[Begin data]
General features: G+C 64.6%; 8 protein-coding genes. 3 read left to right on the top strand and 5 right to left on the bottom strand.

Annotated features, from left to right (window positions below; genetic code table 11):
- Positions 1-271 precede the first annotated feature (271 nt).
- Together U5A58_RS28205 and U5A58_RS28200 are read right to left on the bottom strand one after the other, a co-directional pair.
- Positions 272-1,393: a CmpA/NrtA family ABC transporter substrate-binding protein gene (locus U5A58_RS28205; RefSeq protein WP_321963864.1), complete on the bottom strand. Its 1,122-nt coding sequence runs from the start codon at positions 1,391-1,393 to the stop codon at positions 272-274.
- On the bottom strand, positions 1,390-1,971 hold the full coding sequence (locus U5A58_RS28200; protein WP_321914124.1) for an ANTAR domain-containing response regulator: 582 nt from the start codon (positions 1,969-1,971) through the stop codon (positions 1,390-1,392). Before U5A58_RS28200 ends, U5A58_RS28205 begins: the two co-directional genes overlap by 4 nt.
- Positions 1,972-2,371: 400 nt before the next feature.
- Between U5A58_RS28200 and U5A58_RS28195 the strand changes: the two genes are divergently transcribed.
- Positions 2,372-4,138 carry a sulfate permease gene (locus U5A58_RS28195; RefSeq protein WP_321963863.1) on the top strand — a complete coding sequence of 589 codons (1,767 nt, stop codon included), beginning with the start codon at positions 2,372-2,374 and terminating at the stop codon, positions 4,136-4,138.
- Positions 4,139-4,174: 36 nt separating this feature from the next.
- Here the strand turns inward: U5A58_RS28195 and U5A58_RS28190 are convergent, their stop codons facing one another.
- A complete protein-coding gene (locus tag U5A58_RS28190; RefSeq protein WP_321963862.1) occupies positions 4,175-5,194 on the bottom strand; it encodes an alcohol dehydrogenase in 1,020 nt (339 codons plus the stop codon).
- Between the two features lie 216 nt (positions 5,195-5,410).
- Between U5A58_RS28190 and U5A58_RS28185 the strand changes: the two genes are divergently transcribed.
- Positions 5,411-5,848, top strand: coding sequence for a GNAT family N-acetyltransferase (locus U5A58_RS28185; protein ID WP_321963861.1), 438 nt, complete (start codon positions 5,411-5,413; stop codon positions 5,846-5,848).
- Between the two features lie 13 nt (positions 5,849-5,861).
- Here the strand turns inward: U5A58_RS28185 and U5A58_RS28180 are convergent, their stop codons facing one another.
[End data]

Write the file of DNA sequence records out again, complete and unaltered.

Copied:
General features: G+C 64.6%; 8 protein-coding genes. 3 read left to right on the top strand and 5 right to left on the bottom strand.

Annotated features, from left to right (window positions below; genetic code table 11):
- Positions 1-271 precede the first annotated feature (271 nt).
- Together U5A58_RS28205 and U5A58_RS28200 are read right to left on the bottom strand one after the other, a co-directional pair.
- Positions 272-1,393: a CmpA/NrtA family ABC transporter substrate-binding protein gene (locus U5A58_RS28205; RefSeq protein WP_321963864.1), complete on the bottom strand. Its 1,122-nt coding sequence runs from the start codon at positions 1,391-1,393 to the stop codon at positions 272-274.
- On the bottom strand, positions 1,390-1,971 hold the full coding sequence (locus U5A58_RS28200; protein WP_321914124.1) for an ANTAR domain-containing response regulator: 582 nt from the start codon (positions 1,969-1,971) through the stop codon (positions 1,390-1,392). Before U5A58_RS28200 ends, U5A58_RS28205 begins: the two co-directional genes overlap by 4 nt.
- Positions 1,972-2,371: 400 nt before the next feature.
- Between U5A58_RS28200 and U5A58_RS28195 the strand changes: the two genes are divergently transcribed.
- Positions 2,372-4,138 carry a sulfate permease gene (locus U5A58_RS28195; RefSeq protein WP_321963863.1) on the top strand — a complete coding sequence of 589 codons (1,767 nt, stop codon included), beginning with the start codon at positions 2,372-2,374 and terminating at the stop codon, positions 4,136-4,138.
- Positions 4,139-4,174: 36 nt separating this feature from the next.
- Here the strand turns inward: U5A58_RS28195 and U5A58_RS28190 are convergent, their stop codons facing one another.
- A complete protein-coding gene (locus tag U5A58_RS28190; RefSeq protein WP_321963862.1) occupies positions 4,175-5,194 on the bottom strand; it encodes an alcohol dehydrogenase in 1,020 nt (339 codons plus the stop codon).
- Between the two features lie 216 nt (positions 5,195-5,410).
- Between U5A58_RS28190 and U5A58_RS28185 the strand changes: the two genes are divergently transcribed.
- Positions 5,411-5,848, top strand: coding sequence for a GNAT family N-acetyltransferase (locus U5A58_RS28185; protein ID WP_321963861.1), 438 nt, complete (start codon positions 5,411-5,413; stop codon positions 5,846-5,848).
- Between the two features lie 13 nt (positions 5,849-5,861).
- Here the strand turns inward: U5A58_RS28185 and U5A58_RS28180 are convergent, their stop codons facing one another.